Life at microscopic length scales is dense. As we often say, a tiny drop of a pond is “teeming”. So isn’t it obvious that they will physically interact with each other. After watching the video I am about to share; I wondered – old micro-organisms have a secret “handshake”.
The idea is simple. Can single cell eukaryotes actually identify similar species while interacting with each other physically. When we bump into another fellow human being – we do a hand shake. So could microorganisms – specially ciliates – advance single cell organisms have a secret hand shake to detect each other.
Here is a video of a common ciliate – Chilodonella (most likely) taken with a Foldscope (140x) and light module (hence the blue color).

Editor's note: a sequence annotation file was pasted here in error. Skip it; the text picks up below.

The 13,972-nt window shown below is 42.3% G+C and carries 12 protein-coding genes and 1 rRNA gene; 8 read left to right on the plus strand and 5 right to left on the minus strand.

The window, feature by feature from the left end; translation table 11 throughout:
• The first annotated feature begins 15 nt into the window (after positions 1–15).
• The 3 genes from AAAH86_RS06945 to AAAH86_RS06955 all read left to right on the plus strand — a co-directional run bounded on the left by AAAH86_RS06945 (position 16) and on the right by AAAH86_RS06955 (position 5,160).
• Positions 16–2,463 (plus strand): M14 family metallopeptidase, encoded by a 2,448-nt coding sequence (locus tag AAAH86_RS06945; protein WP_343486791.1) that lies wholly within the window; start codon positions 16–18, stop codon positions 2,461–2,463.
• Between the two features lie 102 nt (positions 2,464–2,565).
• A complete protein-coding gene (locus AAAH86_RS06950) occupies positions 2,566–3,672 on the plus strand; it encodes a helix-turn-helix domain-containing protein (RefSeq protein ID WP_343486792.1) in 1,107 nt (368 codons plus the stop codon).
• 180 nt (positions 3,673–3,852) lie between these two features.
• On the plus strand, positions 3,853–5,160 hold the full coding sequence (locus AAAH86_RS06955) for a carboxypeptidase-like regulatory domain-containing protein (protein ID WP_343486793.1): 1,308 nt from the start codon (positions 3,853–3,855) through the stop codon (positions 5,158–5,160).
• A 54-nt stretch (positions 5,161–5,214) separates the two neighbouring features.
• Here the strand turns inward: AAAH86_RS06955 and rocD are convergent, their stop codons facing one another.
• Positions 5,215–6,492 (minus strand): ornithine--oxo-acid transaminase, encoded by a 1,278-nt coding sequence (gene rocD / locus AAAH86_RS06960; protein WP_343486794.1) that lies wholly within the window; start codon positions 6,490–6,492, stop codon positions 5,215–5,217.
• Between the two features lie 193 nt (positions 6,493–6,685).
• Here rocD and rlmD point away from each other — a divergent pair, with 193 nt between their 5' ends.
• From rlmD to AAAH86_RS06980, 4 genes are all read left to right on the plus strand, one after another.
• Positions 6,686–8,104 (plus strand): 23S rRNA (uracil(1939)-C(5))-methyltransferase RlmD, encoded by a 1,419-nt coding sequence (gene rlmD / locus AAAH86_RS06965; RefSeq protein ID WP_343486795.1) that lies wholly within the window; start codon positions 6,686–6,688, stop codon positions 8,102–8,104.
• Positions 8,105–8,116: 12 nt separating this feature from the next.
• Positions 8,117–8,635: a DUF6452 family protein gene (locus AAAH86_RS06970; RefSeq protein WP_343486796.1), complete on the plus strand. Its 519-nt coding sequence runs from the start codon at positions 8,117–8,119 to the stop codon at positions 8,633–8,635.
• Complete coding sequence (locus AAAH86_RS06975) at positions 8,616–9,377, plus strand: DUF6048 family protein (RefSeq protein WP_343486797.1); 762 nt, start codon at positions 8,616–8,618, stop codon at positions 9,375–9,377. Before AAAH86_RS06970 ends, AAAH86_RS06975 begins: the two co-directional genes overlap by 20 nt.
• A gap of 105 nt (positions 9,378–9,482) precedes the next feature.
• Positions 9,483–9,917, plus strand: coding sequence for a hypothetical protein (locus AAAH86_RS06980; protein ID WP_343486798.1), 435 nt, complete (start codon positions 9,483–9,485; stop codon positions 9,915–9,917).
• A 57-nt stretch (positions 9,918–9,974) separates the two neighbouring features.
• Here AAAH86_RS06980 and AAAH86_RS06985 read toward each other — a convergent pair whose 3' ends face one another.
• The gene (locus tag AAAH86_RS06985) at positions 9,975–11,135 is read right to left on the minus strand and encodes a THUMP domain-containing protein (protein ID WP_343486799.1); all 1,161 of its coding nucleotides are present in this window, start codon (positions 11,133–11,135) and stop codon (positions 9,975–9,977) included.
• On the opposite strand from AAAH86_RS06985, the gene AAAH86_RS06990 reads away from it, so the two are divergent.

What’s interesting to note is they form a cluster; and every time one of them is about to get out of the cluster configuration – it turns around and joins back. The cluster stayed for another minute or so; and suddenly – just like that; disappeared. These observations point to complexity of behavior of single celled organisms – and how much we still have left to learn from such simple observations.
Now; if you have followed our Foldscope community for a while; you know of @Laks (Foldscope user) observations on a series of micro-organisms interacting with each other and “deciding” to disintegrate at a sudden notice (go to the bottom of the post for the video).
As a community, we are starting to document many fascinating behaviors of live micro-organisms that are not understood. This fascinating ecological observations have a potential to truly expand our knowledge of what “life” is really like at the small scale. Making a database of microorganism behavior would be a wonderful endeavor I would invite other Foldscope users to join. Please share what strange behavior you have observed with your Foldscope.